Are You Sick of Your Job?
The summer is beginning to wind down (sniff, sniff), and now’s as good a time as any to figure out how you feel about your job. If you’re lucky, you’ve just returned from a little vacation that has left you refreshed and inspired about work. If you’re unlucky, you’re slogging through yet another Tuesday and wondering, “Will I ever love my job again?”
Summer job malaise is terrible. It causes you to stare out the window at the sunshine and blue sky, sneak in late and leave early, and spend most of the afternoon scouring for flight and hotel deals on the Internet. Summertime is when you’re most likely to hate your job, if only because there’s so much other stuff you could be doing besides sitting in front of the computer and staring at a blank screen.
But how do you tell if your summer job malaise is fleeting, or if this is a sign that you should actively start looking for a new place to hang your laptop bag once September arrives? Here, a few ways to figure it out.
Give yourself a break. Yes, you could choose to put in longer hours and work harder to make yourself shine while all the other yahoos are away on vacation. But you could also choose to give yourself a break and take a well-deserved vacation. Even a few days away from the office e-mail can make you feel renewed and excited about work again. Take stock upon your return and note if you are happy to be back at work, or feel the stress crawling into your shoulders before you’ve even stepped through the front doors.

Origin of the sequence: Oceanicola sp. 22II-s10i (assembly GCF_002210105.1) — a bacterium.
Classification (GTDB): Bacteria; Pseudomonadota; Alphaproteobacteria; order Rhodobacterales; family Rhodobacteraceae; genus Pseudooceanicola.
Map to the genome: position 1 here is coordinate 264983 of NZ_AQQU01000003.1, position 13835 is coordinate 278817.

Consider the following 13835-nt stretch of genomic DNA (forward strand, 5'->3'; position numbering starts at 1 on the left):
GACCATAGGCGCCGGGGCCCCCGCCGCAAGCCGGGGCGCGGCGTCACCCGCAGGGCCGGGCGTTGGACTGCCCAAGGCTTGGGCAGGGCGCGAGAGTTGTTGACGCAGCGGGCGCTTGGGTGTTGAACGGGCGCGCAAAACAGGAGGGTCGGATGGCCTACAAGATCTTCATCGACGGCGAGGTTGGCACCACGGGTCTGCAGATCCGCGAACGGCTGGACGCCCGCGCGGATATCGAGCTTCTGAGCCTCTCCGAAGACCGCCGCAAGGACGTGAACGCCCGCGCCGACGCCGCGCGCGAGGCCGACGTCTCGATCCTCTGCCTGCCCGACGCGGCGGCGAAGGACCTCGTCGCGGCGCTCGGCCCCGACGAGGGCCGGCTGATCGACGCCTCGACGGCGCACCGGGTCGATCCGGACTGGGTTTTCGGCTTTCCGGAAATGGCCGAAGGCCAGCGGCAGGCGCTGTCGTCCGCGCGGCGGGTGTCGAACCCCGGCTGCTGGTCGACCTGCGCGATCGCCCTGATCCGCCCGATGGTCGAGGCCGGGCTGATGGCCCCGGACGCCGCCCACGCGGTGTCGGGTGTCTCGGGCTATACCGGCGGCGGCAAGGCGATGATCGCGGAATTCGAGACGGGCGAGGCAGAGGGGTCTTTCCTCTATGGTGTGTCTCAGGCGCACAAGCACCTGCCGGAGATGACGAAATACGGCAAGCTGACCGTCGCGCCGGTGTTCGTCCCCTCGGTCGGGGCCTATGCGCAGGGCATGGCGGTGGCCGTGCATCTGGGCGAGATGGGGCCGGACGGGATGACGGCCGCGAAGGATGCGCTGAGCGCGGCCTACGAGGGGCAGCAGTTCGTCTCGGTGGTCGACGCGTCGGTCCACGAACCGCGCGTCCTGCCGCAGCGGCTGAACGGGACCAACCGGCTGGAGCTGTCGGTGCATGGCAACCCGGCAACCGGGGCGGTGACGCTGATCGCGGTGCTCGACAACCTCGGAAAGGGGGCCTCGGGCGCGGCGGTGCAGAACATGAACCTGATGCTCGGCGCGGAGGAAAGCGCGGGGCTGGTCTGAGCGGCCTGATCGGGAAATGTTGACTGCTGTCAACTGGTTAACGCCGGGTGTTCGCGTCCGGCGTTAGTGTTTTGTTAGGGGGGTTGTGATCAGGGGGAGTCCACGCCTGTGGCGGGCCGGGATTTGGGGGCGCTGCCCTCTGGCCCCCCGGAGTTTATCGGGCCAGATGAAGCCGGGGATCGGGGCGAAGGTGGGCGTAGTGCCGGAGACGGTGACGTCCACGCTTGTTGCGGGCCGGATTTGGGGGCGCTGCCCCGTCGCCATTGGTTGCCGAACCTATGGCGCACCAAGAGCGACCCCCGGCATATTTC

Look at the calendar. Some people go through periodic job freak-outs that can be directly tied to certain times of year or stressful periods at work. It’s worth it to try and take a step back and discover if you’re in one of those I-hate-my-job periods that can be caused by stress or boredom. If you are, chances are you’ll weather the storm and be enthusiastic about work in a few weeks.
Listen to your gut. Maybe you do really hate your job. Maybe you are itching for change and it gets worse in summer because you’re dreaming of travel and adventure. If so, get on it! Summer can be a great time to look for a job because a lot of other people lack the determination to job-search on summer evenings. Start looking at job postings. If something looks amazing, leap!
Get outside. At the very least, summer is a good time to take long hikes or bike rides and think about your career and what might come next. Revamp your résumé and focus on your goals and what you’d like to complete by the end of the year. If your malaise ends come Labor Day, great. But if not, you’ll be primed for a job search. Perhaps you’ll even be picking out what to wear on the first day of your new job—the one where you don’t spend all afternoon staring out the window.